The purpose of a continuity plan is to enable the practice to continue to function as close to normally as possible during a critical incident. A continuity plan should contain a risk management plan, which is a key element to prevention of an incident. The risks to the continuity of a firm’s normal operations should be identified, together with the likelihood and impact should the event take place. Consideration needs to be given as to how this will impact on key activities and what procedures and measures can be put in place to manage and reduce the risks to an appropriate and acceptable level and also to manage the incident, its impact, and restore the firm to normal proceedings, in the shortest time possible. Thus the continuity plan should deal with prevention, impact analysis, response and recovery.

A succession plan assists a firm to consider and focus on their future exit strategies from the firm. Consideration needs to be given as to which exit strategies the practitioners should consider and how the firm will achieve these. For example, if the firm plans to sell the firm on the partner’s retirement, considerations needs to be made as to identification of potential buyers, communication to existing clients, valuation considerations, and handover procedures, among others.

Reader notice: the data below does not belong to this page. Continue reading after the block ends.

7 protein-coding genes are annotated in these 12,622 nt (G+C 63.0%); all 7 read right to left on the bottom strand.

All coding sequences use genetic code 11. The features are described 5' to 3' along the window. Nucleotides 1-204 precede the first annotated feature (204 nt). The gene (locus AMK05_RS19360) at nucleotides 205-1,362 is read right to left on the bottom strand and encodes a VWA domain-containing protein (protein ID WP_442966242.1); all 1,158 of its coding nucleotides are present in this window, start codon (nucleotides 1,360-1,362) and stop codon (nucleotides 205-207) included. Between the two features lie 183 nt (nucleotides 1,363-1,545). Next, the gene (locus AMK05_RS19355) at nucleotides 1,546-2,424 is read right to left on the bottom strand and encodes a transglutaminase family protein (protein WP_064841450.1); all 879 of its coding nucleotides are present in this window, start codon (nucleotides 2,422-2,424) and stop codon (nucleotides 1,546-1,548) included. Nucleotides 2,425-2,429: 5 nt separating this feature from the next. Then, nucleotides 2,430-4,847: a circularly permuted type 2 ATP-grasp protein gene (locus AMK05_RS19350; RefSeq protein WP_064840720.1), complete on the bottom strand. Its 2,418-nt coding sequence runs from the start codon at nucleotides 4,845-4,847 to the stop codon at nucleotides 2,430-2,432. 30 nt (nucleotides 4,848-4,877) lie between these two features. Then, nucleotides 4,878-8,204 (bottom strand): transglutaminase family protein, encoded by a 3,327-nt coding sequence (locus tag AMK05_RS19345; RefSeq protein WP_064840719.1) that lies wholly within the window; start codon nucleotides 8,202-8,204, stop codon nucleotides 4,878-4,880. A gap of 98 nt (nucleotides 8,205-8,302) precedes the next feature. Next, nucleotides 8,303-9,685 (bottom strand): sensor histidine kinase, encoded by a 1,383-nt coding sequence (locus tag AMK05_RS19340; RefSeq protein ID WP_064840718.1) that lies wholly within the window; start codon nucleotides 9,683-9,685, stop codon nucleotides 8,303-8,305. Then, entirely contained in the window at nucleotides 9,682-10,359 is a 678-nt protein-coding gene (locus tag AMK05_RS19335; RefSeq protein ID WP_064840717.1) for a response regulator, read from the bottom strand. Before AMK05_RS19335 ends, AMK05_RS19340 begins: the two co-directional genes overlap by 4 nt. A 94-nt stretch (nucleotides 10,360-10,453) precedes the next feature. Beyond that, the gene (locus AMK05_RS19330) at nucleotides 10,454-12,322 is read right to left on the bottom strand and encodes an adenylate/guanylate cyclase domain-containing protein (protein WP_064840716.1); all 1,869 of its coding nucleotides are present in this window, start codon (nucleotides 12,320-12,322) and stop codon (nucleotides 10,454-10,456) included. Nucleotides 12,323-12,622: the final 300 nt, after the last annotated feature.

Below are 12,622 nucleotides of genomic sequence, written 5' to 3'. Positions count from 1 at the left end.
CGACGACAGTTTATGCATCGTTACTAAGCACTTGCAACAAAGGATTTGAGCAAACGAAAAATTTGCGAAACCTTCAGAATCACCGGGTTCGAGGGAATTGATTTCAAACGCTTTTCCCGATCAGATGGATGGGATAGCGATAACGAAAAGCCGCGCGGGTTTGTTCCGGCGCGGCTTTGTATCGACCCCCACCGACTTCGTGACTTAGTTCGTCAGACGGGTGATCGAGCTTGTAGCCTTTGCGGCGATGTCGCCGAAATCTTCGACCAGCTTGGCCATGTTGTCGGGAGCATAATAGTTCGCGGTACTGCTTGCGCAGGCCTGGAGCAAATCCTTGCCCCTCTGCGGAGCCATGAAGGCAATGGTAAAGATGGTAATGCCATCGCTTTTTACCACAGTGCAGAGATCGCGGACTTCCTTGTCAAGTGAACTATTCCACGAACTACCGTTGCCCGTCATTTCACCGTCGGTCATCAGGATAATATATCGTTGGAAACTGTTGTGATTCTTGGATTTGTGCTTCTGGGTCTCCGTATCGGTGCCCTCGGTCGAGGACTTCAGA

In closing

The above survey results based on SAICA members’ responses are of concern to SAICA, as there seems to be quite a large sense of apathy with regard to succession and continuity planning. The lack of planning will result in a firm’s reputation being at risk, potential loss of income and, above all, disruption to the day-to-day functioning and continuance of the practice. Succession plan deserves the necessary time and effort to ensure the limitation of wealth loss to practitioners through diminishing value of goodwill. The only way to secure this is by having a robust plan. Equally all Chartered Accountants should be aware of their duty to their clients as and when they cease practice. They need to ensure clients can have their future needs met in a seamless way. Without a plan the clients may suffer through discontinuity in professional advice and service. Without a plan there can be serious damage to the CA(SA) designation.

To address this need, SAICA will embark on the development of guidance and communication in this area in the near future in order to raise awareness of the importance of formalising and documenting a firm’s succession and continuity plans, as well as try to improve the existence of these documented plans to ensure the smooth running and transition of firms. ❐

Author: Bridgitte Kriel is Project Director: Small and Medium Practices at SAICA